My five star rating for this film is not based on the fact that I think it is a great movie; in fact, it left several unanswered questions to which I hope that further research will provide some answers. And I certainly wish it had managed to incorporate more of the wonderfully scenic New Zealand countryside where Burt lived. Rather, my rating is based on the engaging manner in which this film tells Burt's tale; he captivated me just as he eventually managed to captivate almost everyone with whom he came in contact, even those individuals who didn't share his belief in himself or perhaps considered him a little crazy. In summary, I highly recommend this story of perseverance and achievement for everyone willing to spend a few hours with Burt as he pursues his dream to its satisfying and highly emotional conclusion. (The director's genius was in recognizing that the story itself would provoke most moviegoers into cheering wildly or crying tears of joy with Burt before his time in Bonneville is finished, no cinematic tricks or artificial plot devices were necessary.) It is truly awe inspiring to realize that many of the records which Burt set still survive today, and thus his machine is not only still THE WORLD'S FASTEST INDIAN but remains unbeaten by all engines in its category.
A movie worth seeing over & over
Victor Cruz | Dover, MA USA | 03/01/2006
(5 out of 5 stars)
""If you don't take any risks in life, Thomas, you might as well be a vegetable."
"A vegetable? What kind of vegetable?"
"I don't know. Let's say a cabbage. You'd be a cabbage. Yes, that's it. A cabbage."
The Boston Globe review from Feb. 3 called "The Fastest Indian" a fish-out-of-water story, but I would never call it that. Based on a true life story, Anthony Hopkins does a convincing job capturing Burt Munro, an 60-something New Zealand tinkerer so incredibly devoted to making his Indian Scout run faster that he sleeps, eats, works and lives in a cement bunker of a workshop tool shed he calls home. The opening scene makes you love the movie instantly. ... A dolly shot that follows shelves upon shelves full of cast-off pistons. Handwritten in white chalk on these dark alters are the words "Offerings to the God of Speed".
This is a road trip movie combined with high speed thrills and characters that leap off the screen. You find yourself rooting for an old man's ambition to realize a dream and to fight the authority figures that always seem to thorn his side. That's the thing about authorities. They are kill joys.
Burt Munro was as frugal as the late Fred Tausch. A guy who'd use a cork from a bottle of brandy to plug his tank. Unlike the Globe review, I won't spoil the movie for you by telling you too much. The paper gave this movie only 2½ stars, but I'd give it top rankings because the movie breaches the full arc of human emotions: there's plenty of humor, anger, love, surprise, suspense, fright, defeat and triumph. There's also some adrenalin. Never a dull moment, any non-biker can relate and will love this movie too.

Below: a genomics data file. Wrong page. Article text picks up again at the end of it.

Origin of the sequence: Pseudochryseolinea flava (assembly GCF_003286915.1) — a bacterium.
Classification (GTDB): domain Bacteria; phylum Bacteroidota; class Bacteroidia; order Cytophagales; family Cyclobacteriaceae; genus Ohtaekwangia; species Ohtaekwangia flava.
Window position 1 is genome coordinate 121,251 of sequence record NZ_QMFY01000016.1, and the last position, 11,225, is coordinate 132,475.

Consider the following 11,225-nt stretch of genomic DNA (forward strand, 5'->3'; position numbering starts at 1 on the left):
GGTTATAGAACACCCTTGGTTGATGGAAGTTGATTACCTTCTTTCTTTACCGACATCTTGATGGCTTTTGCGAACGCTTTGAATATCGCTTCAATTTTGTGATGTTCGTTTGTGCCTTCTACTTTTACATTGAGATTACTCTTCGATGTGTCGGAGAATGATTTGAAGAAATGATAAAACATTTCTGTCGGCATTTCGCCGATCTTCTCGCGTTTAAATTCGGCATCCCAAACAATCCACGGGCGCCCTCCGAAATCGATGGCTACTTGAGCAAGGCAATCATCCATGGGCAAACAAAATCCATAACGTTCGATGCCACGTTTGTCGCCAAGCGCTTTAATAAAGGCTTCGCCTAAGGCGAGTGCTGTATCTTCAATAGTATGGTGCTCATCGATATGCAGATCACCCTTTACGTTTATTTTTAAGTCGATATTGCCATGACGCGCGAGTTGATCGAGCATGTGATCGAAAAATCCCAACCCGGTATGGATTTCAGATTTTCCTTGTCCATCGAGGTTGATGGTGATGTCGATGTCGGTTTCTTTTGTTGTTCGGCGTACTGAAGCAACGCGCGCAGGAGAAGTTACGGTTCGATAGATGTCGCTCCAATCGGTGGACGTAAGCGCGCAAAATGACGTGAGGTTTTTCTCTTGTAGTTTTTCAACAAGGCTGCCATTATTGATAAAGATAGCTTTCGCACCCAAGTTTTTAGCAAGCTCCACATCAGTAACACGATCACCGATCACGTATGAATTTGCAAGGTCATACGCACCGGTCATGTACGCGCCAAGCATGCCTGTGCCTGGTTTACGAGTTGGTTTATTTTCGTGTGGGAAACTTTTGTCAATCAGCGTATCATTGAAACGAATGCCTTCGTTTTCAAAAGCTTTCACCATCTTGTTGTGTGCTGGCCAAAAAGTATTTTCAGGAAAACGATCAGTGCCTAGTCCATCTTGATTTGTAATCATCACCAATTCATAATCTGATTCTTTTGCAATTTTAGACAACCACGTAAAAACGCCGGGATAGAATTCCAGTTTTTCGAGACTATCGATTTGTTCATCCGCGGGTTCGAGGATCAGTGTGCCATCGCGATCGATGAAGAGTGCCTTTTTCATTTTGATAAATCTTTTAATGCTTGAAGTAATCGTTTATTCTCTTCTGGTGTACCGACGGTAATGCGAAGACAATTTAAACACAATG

Burt's lifelong dream is to get to America for Speed Week at the Bonneville Salt Flats of Utah -- "holy ground" -- as Burt calls it. For Burt, this place is Mecca. He just wants "to see how fast she'll run flat out."
The time is in the late `50s. Enough entertaining events take place before the movie starts picking up speed when Burt arrives in Los Angeles, where he gets more than his fair share of culture shock. The high contrast between Burt's down-home New Zealand nature and the harsh and seedy qualities of "Hollyweird" clash head-on, with colorful characters leaving no room for doubt.
From the first step Burt makes into the U.S. on his road trip, all the way to the movie's feel-good resolution, Burt is hampered and hooked and hung up with a chain of authoritarian impediments. You feel his grave disappointments and you feel his resolve to not let anyone stop him from seeing "how fast she'll run". His machine is ancient. It cannot pass inspection. The laughing officials doubt that Burt's bike will reach 70 mph. "Your suspension was old 20 years ago." He's got no `chute', no brakes, no fire-retardant suit, no high-speed tires.
Finally, it's Burt's kind Down Under charm, his mechanic's smarts, and sky-wide determination that thaws the officials and wins the day. Maybe every 25 years a movie this meaningful to motorcyclists comes along. A movie so good, it's worth seeing over and over again.
As Burt says about riding fast, "You live more in five minutes going flat out in one of these things than most live in a lifetime."
Too Bad More People Didn't See This Movie
J. Bransfield | Burlington, CT USA | 07/03/2006
(5 out of 5 stars)
"If this movie had been released by a major studio, Anthony Hopkins would have received an Academy Award nomination. It's like he crawled inside Burt Munro's skin and made the character his own. Rather than a simpleton, as some reviewers have characterized Munro, you have to see the man in the context of the 60s. He came from a relatively unsophisticated country where there are more sheep than people - and where people are supposed to care about their fellow man. And it was that willingness to accept his fellow man (or transvestite as the case may be) and the expectation that his fellow man would extend the same courtesy to him that makes this movie work.
I found it completely plausible that the motorcyle gang that would want to test their mettle against Burt in one moment, would be the first in line to donate 'beer money' when they learned he was off to Bonneville to race his bike.
Similarly I could see that the well-financed commercial team members would look upon Burt as a pitiful figure, but also see in him a reminder of why they got involved in time trial racing at places like Bonneville in the first place. There is a difference between innocence & naivete and being a simpleton, and IMO Hopkin's character never crosses that line.
The movie is as much a characer study than an action movie, so while it takes a bit to get moving, it's worth the wait. And certainly I'll never be inclined to tell a neighbor to mow the lawn again.
This is a damned good movie, that even non-bikers will appreciate."